Meet the Bartender Spreading Awareness re: Sexual Assault Training

Award-winning bartender Veronica Saye wants to make the bar scene safer for patrons and bartenders alike. She’s taking one of the first steps tonight by hosting a new event: BASH—Bartenders Against Sexual Assault

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BASH bartenders sexual assault veronica saye

Veronica Saye is shaking up the bar scene with her BASH—Bartenders Against Sexual Assault event tonight (Photo: Courtesy of Veronica Saye)

Some of Toronto’s best female bartenders are coming together tonight to serve up signature drinks—and take a stand against sexual assault.

It’s the first event that may very well be the start of a new movement: BASH, or Bartenders Against Sexual Harassment  is the brainchild of Toronto bartender Veronica Saye, 30, who has won several awards in cocktail competitions in Canada and France.

Saye initially planned the January 16 event—held at Parts & Labour on Toronto’s Queen St. W.—as a one-off to show that the bar industry supports a safe environment for its female guests and to spread awareness about sexual assault training for bartenders and staff, but the bartending community across Canada has expressed so much support for the idea that another event may be organized in Vancouver soon.

It’s been an uneasy few months for Toronto’s bar scene. Last fall, one woman alleged on social media that a popular bar on the Ossington strip had mishandled her complaints about an attempted drink-drugging. Then in late December, an alleged sexual assault at a bar on College Street resulted in two men (among them, the bar’s owner) being charged with multiple offences, including forcible confinement.

That latter case creeped out Izzy Powis, a 20-year-old student in Toronto, who says she’s wary of going out right now. “That’s really scary because it allegedly involved a person who works there and is supposed to be responsible for you,” she says. Stephanie Lindsay, 26, agrees. “It’s unsettling to hear a bar owner was charged with assault,” she says.

It’s that kind of thinking that motivated Saye to bring bartenders together for BASH. “These news stories have saddened me greatly,” says Saye. “But I appreciated how people were brave enough to speak out about these issues.”

Proceeds from tonight’s BASH will go to raising funds for the grassroots initiative Sexual Assault Action Coalition (SAAC), with all tip money, a portion of drink sales and proceeds from a raffle going towards the organization’s peer-based community program, Dandelion Project.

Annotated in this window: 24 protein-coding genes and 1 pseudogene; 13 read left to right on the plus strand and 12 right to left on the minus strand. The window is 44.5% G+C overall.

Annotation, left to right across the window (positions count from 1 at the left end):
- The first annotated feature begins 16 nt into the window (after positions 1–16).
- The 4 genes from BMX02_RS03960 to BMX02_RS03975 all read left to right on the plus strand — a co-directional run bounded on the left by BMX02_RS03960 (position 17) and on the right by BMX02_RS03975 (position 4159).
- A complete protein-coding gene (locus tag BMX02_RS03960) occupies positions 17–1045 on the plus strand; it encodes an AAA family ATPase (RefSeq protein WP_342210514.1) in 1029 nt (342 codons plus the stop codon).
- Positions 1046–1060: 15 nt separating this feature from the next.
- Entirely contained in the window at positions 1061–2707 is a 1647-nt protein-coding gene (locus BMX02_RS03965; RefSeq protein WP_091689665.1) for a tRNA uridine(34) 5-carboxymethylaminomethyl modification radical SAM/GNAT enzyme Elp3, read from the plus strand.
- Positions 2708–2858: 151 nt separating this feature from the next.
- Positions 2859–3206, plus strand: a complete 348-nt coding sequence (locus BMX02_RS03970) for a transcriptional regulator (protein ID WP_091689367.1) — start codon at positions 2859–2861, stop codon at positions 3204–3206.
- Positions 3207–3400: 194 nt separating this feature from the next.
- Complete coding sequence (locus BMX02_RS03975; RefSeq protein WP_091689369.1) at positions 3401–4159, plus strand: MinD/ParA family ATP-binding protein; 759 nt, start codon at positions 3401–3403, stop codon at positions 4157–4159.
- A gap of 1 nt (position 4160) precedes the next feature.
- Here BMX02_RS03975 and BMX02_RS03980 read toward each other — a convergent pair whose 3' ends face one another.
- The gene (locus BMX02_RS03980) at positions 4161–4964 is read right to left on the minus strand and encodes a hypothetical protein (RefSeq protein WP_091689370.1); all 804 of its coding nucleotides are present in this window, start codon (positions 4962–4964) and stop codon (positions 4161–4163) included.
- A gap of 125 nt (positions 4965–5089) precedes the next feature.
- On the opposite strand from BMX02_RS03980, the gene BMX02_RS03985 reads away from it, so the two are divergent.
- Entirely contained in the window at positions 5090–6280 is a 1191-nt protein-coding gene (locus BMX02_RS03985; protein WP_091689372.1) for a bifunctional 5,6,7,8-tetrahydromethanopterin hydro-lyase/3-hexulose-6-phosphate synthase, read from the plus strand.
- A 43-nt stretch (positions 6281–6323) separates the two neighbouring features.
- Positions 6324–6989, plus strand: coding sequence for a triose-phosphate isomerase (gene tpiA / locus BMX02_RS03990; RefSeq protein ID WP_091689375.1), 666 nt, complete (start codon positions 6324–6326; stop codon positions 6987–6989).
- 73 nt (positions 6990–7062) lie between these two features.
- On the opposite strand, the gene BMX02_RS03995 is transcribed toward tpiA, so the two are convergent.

The Dandelion Project offers free training to bartenders, servers and management to help them better understand how to see and address early warning signs of sexual assault or harassment. It was created in response to the passing of Ontario provincial Bill 132, Sexual Violence and Harassment Action Plan Act this past September, which requires workplaces to have formal measures to prevent harassment—including addressing situations in which possible acts of sexual violence have been witnessed by employees.

Saye supports the bill’s intentions, but highlights an immediate issue: “The legislation is there, but there’s no actual education in place. There’s no handbook.” She considers Dandelion Project to be an important step toward making the bar scene a safer place for everyone.

 

BASH bartenders sexual assault veronica saye

(Photo: Courtesy of Veronica Saye)

“I wanted to create something that showed everyone that the bartending community in Toronto supports everyone and wants to create fun and safe places for our guests to go,” says Saye. “Not only do we want to create great cocktails for you, we want and need to make sure we are creating a good, safe experience overall.”

January 16 also doubles as a goodbye party for Saye, who is headed to St. John’s to oversee the bar at Merchant’s Tavern.

***BASH takes place Monday, January 16 at Parts & Labour (1566 Queen St W), Toronto, from 8 p.m.-2 a.m. For more details, visit its Facebook event. ***

Related:
The Ugly Truth About the Sexual Harassment of Models
U of T Creates Position Dedicated to Sexual Assault Prevention
Activists’ New Book Humanizes Sexual Assault Victims

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